You may or may not know that I work for a large 911 dispatch center. Often times people have no idea what a tough job it its. Here is a piece written by a police cheif that gives some insight. A Tribute To Dispatchers By Chief Thomas Wagoner Loveland (Colo.) Police Department Someone once asked [...]
I guess I should give credit where credit is due. My boss has done an excellent job involving me in cool projects. I thought it might be time to highlight a few of these projects. NAED Navigator 2013 Presenter: Last week I got to be a presenter at National Academies of Emergency Dispatch's (NAED) Annual Navigator Conference. [...]
Recently Gigi Smith, the Police manager of the 911 center I work for was interviewed on The Dr. Oz Show about the three biggest mistakes when calling 911. During an emergency every second counts. Learn the 3 mistakes you should never make when calling 911 and how to avoid them. 1. If you call 911 [...]
For those who don't know I work for 9-1-1. I sometimes think it should be called whine one one. We all know 911 is the number for emergencies; The number to call when a quick response could mean the difference between life and death. This is a positive story from the news about our crazy [...]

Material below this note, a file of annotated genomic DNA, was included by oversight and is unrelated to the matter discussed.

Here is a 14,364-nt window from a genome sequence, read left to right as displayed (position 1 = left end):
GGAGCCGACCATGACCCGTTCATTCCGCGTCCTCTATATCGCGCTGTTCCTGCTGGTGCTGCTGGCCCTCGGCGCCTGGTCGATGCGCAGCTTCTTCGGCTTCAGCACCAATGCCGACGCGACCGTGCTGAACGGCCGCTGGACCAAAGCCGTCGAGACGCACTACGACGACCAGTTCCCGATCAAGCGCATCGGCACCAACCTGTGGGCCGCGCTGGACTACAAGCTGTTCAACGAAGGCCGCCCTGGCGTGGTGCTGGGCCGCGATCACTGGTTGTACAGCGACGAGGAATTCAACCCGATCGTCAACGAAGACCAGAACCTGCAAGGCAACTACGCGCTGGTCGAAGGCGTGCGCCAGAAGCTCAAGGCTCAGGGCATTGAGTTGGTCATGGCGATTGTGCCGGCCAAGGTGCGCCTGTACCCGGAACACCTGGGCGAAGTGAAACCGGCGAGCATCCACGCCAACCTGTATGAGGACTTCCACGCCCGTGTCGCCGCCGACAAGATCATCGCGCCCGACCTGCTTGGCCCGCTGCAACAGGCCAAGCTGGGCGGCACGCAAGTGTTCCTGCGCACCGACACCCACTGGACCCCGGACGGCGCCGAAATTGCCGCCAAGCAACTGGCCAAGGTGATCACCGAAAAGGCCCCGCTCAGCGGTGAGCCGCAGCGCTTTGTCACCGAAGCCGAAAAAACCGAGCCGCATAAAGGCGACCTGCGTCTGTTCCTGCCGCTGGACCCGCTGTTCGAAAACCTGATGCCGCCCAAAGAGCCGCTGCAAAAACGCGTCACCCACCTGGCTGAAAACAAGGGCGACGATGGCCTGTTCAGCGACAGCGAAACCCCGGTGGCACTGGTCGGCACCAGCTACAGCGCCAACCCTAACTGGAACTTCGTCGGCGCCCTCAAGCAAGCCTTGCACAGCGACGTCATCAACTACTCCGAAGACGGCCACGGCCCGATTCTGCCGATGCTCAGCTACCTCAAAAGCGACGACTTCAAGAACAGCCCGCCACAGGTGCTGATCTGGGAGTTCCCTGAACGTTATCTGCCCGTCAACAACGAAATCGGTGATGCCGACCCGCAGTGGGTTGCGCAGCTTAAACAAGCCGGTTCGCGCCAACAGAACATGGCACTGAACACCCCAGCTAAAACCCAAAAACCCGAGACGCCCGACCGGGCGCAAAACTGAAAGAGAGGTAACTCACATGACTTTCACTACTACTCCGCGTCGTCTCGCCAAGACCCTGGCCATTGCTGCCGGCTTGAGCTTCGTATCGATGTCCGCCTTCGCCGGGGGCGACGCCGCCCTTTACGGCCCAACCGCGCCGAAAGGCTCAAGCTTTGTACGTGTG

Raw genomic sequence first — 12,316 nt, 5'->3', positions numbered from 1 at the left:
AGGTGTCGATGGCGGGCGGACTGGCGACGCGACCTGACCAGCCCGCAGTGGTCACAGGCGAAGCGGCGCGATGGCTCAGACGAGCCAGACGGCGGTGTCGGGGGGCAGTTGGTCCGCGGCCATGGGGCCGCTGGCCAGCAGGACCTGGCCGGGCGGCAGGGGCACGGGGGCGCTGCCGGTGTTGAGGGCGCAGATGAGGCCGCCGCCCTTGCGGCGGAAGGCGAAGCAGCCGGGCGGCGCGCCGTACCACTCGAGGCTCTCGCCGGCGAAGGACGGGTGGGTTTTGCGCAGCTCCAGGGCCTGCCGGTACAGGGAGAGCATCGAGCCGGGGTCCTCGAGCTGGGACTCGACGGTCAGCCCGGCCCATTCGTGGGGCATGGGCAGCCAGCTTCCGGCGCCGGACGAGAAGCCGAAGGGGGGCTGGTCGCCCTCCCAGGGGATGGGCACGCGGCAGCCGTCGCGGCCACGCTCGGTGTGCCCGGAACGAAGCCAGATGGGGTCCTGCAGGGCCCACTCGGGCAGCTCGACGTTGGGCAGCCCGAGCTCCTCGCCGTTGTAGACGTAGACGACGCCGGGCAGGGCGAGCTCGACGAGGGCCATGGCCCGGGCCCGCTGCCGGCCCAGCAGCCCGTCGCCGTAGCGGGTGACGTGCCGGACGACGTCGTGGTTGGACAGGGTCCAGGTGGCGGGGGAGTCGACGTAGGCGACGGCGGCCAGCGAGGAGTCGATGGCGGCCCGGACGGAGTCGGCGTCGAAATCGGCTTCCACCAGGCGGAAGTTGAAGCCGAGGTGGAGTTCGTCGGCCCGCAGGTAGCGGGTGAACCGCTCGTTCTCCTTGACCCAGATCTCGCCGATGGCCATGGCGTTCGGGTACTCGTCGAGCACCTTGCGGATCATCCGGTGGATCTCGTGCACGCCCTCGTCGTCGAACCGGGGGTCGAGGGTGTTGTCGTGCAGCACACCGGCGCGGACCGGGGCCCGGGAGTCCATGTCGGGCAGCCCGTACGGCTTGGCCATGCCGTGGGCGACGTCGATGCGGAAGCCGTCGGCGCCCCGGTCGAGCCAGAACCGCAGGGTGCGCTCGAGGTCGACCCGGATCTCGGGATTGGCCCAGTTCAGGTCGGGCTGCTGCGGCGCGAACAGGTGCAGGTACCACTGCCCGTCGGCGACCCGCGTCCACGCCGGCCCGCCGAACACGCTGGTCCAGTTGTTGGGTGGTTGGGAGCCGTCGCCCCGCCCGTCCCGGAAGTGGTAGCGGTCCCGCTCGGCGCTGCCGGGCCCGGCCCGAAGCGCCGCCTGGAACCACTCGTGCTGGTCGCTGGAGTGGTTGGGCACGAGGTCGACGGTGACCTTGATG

When a caller calls 9-1-1 the most important thing to convey to the call taker is location location location. Many times the caller can give this information but in some cases they can't. This is where call location technology comes into play. Information coded inside the call sends location data to the 9-1-1 call taker. For the past 30 plus years the public has become accustom to the fact that when you call 911 from a land line that your address (Automatic Location Identifier or ALI) and phone number (Automatic Number Identification or ANI) information is displayed for the call taker on the other end of 9-1-1. This has given the public and first responders a level of comfort that even if you canâ€™t speak if you can dial 9-1-1 we will find you. This is true.